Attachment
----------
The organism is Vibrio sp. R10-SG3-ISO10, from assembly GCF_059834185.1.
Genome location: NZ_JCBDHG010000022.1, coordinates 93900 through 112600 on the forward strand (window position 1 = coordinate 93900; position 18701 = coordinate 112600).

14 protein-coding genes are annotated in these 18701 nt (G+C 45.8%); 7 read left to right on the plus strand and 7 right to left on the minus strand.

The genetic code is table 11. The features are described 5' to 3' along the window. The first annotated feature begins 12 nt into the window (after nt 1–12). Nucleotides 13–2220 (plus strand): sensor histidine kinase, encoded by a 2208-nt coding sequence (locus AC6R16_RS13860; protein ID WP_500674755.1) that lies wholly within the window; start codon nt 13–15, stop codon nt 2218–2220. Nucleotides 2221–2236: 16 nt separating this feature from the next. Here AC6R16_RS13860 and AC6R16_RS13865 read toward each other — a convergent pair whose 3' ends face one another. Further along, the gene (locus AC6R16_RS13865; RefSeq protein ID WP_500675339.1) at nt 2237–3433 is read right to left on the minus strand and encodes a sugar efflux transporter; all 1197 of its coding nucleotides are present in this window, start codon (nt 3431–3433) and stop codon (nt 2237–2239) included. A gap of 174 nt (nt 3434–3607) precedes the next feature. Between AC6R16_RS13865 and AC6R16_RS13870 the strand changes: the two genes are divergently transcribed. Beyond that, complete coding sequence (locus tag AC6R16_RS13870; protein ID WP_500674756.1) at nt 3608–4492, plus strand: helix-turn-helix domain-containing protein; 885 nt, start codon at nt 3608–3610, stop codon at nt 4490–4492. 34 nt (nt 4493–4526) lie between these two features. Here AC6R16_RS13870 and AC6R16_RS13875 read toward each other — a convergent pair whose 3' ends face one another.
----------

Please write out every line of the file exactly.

The organism is Vibrio sp. R10-SG3-ISO10, from assembly GCF_059834185.1.
Genome location: NZ_JCBDHG010000022.1, coordinates 93900 through 112600 on the forward strand (window position 1 = coordinate 93900; position 18701 = coordinate 112600).

14 protein-coding genes are annotated in these 18701 nt (G+C 45.8%); 7 read left to right on the plus strand and 7 right to left on the minus strand.

The genetic code is table 11. The features are described 5' to 3' along the window. The first annotated feature begins 12 nt into the window (after nt 1–12). Nucleotides 13–2220 (plus strand): sensor histidine kinase, encoded by a 2208-nt coding sequence (locus AC6R16_RS13860; protein ID WP_500674755.1) that lies wholly within the window; start codon nt 13–15, stop codon nt 2218–2220. Nucleotides 2221–2236: 16 nt separating this feature from the next. Here AC6R16_RS13860 and AC6R16_RS13865 read toward each other — a convergent pair whose 3' ends face one another. Further along, the gene (locus AC6R16_RS13865; RefSeq protein ID WP_500675339.1) at nt 2237–3433 is read right to left on the minus strand and encodes a sugar efflux transporter; all 1197 of its coding nucleotides are present in this window, start codon (nt 3431–3433) and stop codon (nt 2237–2239) included. A gap of 174 nt (nt 3434–3607) precedes the next feature. Between AC6R16_RS13865 and AC6R16_RS13870 the strand changes: the two genes are divergently transcribed. Beyond that, complete coding sequence (locus tag AC6R16_RS13870; protein ID WP_500674756.1) at nt 3608–4492, plus strand: helix-turn-helix domain-containing protein; 885 nt, start codon at nt 3608–3610, stop codon at nt 4490–4492. 34 nt (nt 4493–4526) lie between these two features. Here AC6R16_RS13870 and AC6R16_RS13875 read toward each other — a convergent pair whose 3' ends face one another.